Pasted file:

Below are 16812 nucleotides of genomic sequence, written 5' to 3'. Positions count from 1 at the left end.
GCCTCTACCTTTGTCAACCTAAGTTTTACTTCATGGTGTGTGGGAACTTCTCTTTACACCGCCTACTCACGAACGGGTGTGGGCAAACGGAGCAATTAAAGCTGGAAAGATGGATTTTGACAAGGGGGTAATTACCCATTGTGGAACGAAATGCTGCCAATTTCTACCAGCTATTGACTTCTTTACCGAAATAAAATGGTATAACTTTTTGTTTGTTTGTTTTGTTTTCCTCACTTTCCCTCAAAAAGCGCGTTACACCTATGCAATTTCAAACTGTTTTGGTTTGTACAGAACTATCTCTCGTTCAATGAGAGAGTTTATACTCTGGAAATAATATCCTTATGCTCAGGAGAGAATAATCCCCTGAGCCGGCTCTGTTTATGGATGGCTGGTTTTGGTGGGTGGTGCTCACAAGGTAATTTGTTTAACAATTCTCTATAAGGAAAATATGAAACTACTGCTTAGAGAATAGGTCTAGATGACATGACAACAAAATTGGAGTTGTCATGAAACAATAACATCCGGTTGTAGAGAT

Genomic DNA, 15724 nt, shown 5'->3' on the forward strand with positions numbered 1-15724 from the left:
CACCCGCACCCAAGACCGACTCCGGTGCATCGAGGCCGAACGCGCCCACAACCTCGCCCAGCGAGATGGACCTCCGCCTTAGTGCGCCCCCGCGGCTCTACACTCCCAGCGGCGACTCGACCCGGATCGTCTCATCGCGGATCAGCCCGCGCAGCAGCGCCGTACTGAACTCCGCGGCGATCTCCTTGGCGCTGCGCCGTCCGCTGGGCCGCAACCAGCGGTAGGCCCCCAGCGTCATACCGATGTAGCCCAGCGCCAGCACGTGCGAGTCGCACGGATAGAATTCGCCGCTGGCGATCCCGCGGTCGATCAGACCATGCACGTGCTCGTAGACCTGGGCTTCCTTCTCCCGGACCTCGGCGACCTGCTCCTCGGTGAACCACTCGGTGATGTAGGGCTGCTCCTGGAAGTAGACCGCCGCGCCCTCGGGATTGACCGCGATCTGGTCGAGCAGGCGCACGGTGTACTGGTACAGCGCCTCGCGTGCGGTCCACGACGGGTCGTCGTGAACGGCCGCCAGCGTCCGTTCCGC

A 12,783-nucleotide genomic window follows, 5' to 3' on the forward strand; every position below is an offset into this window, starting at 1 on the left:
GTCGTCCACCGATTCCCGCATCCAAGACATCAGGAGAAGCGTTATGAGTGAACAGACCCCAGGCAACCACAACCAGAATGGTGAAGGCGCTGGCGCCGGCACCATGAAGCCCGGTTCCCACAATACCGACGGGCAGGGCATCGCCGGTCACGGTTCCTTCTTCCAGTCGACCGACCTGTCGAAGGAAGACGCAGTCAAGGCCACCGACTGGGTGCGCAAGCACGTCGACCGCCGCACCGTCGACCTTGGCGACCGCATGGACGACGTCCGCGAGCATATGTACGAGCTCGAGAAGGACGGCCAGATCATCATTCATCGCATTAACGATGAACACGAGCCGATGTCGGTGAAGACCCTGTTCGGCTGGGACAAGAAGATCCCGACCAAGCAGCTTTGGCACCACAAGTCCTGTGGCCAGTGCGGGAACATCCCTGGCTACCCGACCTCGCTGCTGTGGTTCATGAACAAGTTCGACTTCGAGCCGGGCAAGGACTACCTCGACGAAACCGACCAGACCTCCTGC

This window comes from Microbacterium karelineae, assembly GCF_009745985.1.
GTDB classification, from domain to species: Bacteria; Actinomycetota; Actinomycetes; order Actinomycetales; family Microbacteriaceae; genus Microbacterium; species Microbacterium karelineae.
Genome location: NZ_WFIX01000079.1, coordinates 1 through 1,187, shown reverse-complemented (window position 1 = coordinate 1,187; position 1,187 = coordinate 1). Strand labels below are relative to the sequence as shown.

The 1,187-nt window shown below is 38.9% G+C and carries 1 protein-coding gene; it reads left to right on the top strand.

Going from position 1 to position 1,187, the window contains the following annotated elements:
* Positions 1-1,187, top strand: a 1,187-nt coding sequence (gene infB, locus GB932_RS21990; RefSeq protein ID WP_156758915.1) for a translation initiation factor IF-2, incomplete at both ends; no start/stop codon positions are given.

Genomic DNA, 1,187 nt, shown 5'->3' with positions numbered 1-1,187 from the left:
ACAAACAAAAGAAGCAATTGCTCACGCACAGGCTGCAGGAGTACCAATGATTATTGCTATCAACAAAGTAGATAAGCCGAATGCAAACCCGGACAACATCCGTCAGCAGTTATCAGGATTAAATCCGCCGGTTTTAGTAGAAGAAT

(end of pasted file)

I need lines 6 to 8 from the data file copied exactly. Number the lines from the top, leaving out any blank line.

GTCGTCCACCGATTCCCGCATCCAAGACATCAGGAGAAGCGTTATGAGTGAACAGACCCCAGGCAACCACAACCAGAATGGTGAAGGCGCTGGCGCCGGCACCATGAAGCCCGGTTCCCACAATACCGACGGGCAGGGCATCGCCGGTCACGGTTCCTTCTTCCAGTCGACCGACCTGTCGAAGGAAGACGCAGTCAAGGCCACCGACTGGGTGCGCAAGCACGTCGACCGCCGCACCGTCGACCTTGGCGACCGCATGGACGACGTCCGCGAGCATATGTACGAGCTCGAGAAGGACGGCCAGATCATCATTCATCGCATTAACGATGAACACGAGCCGATGTCGGTGAAGACCCTGTTCGGCTGGGACAAGAAGATCCCGACCAAGCAGCTTTGGCACCACAAGTCCTGTGGCCAGTGCGGGAACATCCCTGGCTACCCGACCTCGCTGCTGTGGTTCATGAACAAGTTCGACTTCGAGCCGGGCAAGGACTACCTCGACGAAACCGACCAGACCTCCTGC

This window comes from Microbacterium karelineae, assembly GCF_009745985.1.
GTDB classification, from domain to species: Bacteria; Actinomycetota; Actinomycetes; order Actinomycetales; family Microbacteriaceae; genus Microbacterium; species Microbacterium karelineae.